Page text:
Happy Shadows

I lost my best friend to a stroke of bad luck. Well, I didn’t exactly lose him. Florian and I are still in touch, I guess. Seven years after he left, we do still exchange emails every now and then. It just would be so much better if he were here. Now we’re both fourteen, have spent most of our lives apart—do we even have anything in common anymore? I sigh, and sink back into memory. Suddenly, I’m small; nothing’s lost yet—

It was a warm evening in October 2007. I was over at Florian’s. We were having a sleepover. Excited, we buzzed about the house, playing with his toys, having a great time like only kids can. The air licked us, bathing us in humid warmth. We decided it would be fun to go out. We grabbed a soccer and a tennis ball from his closet, and headed for the door. Chattering across the front yard, our shadows mingled with the evening environment, but although darkness was coming on, there was no fear here. Together, we were encapsulated in a bubble of friendship, young and safe from all troubles.

Florian lived in a quiet residential neighborhood of Oakland. Small cottages lined the thin gray of cracked pavement as far as the eye could see, and trees sprouted here and there, casting green shadows over the mute townscape. Across from his house there was a large school complex. At the center the buildings huddled together, like the bull’s-eye of a target, and around them was a big open-air playing area. There was a clumpy, browning field, and a chiseled basketball court, lined cement upholding netless hoops, a worthy landmark to this age-worn place.

We skipped eagerly toward the complex. The sky had lost its watercolor blue to something deeper, but near the horizon there remained a distinct lightness that enabled us to see; perhaps behind the distant skyscrapers of San Francisco, to the west, a sliver of fire still lived. An orange rectangle flicked on behind us as we approached the street.

“Florian, sweetie, remember to look both ways, and run across quickly!” His mother, Agna, chirped from the kitchen window.

Asserting our maturity, we shrugged, and peeking to the left and to the right, dashed across the quiet strip. She watched us, silhouetted in a rectangle of warmth and safety.

Safely on the other side, we eyed our next obstacle. The school’s perimeter was surrounded by a large chain-link fence.

“Lets climb it,” Florian said, as I hesitated. “Look, it’s easy, I do it all the time.”

He launched the balls over, and they bounced softly to a halt on the other side. Then he began to ascend, and it seemed easy enough, so I grabbed hold of the fence and began to drag myself up too. The cold steel bored painfully into my fingers, but I was determined to succeed. Finally, we reached the top.

“Now what?” I asked.

Florian motioned to watch him. He carefully maneuvered over the spiky links till he had both heels securely nestled into chinks on the other side. “Weeeeeeeee!” He screamed, and let go with a kick. He dropped five feet and crumbled laughing onto the grass.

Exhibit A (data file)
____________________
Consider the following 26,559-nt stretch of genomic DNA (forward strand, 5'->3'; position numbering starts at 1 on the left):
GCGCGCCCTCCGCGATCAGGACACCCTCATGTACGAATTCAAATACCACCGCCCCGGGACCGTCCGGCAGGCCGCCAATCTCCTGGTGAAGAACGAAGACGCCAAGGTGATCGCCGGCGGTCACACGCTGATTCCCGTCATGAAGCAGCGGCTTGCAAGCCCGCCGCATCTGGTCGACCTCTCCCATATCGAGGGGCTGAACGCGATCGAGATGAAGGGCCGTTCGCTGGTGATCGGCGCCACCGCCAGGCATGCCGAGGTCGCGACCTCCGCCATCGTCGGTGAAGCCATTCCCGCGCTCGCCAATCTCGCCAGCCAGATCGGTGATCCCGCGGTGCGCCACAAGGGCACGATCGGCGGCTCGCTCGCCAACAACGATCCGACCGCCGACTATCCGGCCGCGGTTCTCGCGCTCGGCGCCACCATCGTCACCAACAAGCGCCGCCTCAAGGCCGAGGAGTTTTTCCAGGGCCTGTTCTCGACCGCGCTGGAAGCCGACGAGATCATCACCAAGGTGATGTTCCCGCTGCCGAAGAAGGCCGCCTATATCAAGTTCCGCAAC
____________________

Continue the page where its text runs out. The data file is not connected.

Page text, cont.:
“See Milton? It’s easy! Just go slowly, and then jump! It’s like flying.”

I was nervous, but I managed to work all ten toes over the top and into safe positions. “Just jump?” I stammered, nervous. It was high up there.

“Yeah. Trust me, you’ll be fine.” I looked at the sky for support.

I let go, spinning, and the deep blue was no more. I felt the swish of fast air around me and the cool sudden softness of fibrous grass. “Owwww,” I exhaled, giggling. I turned over, and was looking into Florian’s brown face. We smiled at each other. He stood up, brushing off dirt, so I did too.

“Come on, let’s go! What do you want to do first?”

“Let’s play soccer.”

In agreement, we crossed to opposite sides of the field. I used the evenly spaced fence posts as my goal, and we pooled our striped sweaters to create his. I punted the soccer ball into the air at random, to begin the game. Adrenaline filled me, and I was immediately streaking toward the spinning ball. We were two blurs in a desperate chase. I reached it first, and looked up with just enough time to see Florian sprinting at me, hands flat like slabs of pita to improve aerodynamics (this was a secret of ours, and we were both very fast. Coincidence? You tell me!) With the agility of an ice skater, I cut the ball to the side and dodged the wildly blowing hair of the human cannonball. My own hair, heavy, straight blond to his wild, curly black, flapped chaotically with a life of its own, and life became a race with the speeding ground.

He had doubled back, and gained on me as he had no ball to dribble. Neck and neck. Unconsciously, I turned my head to look as I ran, and my flushed face saw his. We shot forward together. The ball swerved between our feet, a colorless shape in the darkening surroundings. His goal was becoming nearer. He was ahead of me now, turning around. I slowed down. He came at me again, confident in his actions. I tried to turn, but felt the ball resist. I looked down—he had taken it away. He turned with the ball, and I was scared. I was tiring. Desperate, I reached as far as I could, and with the tip of my outstretched toe, managed to poke it away from him again. I was once again in possession of the ball, but he was coming at me. It was now or never. At the last second, I kicked it with all my might. We both squinted into the darkness. Behind Florian, a speeding shadow raced across the torn earth, and came to rest on the other side of his goal.

“Gooooooaal!” I shouted uncontrollably.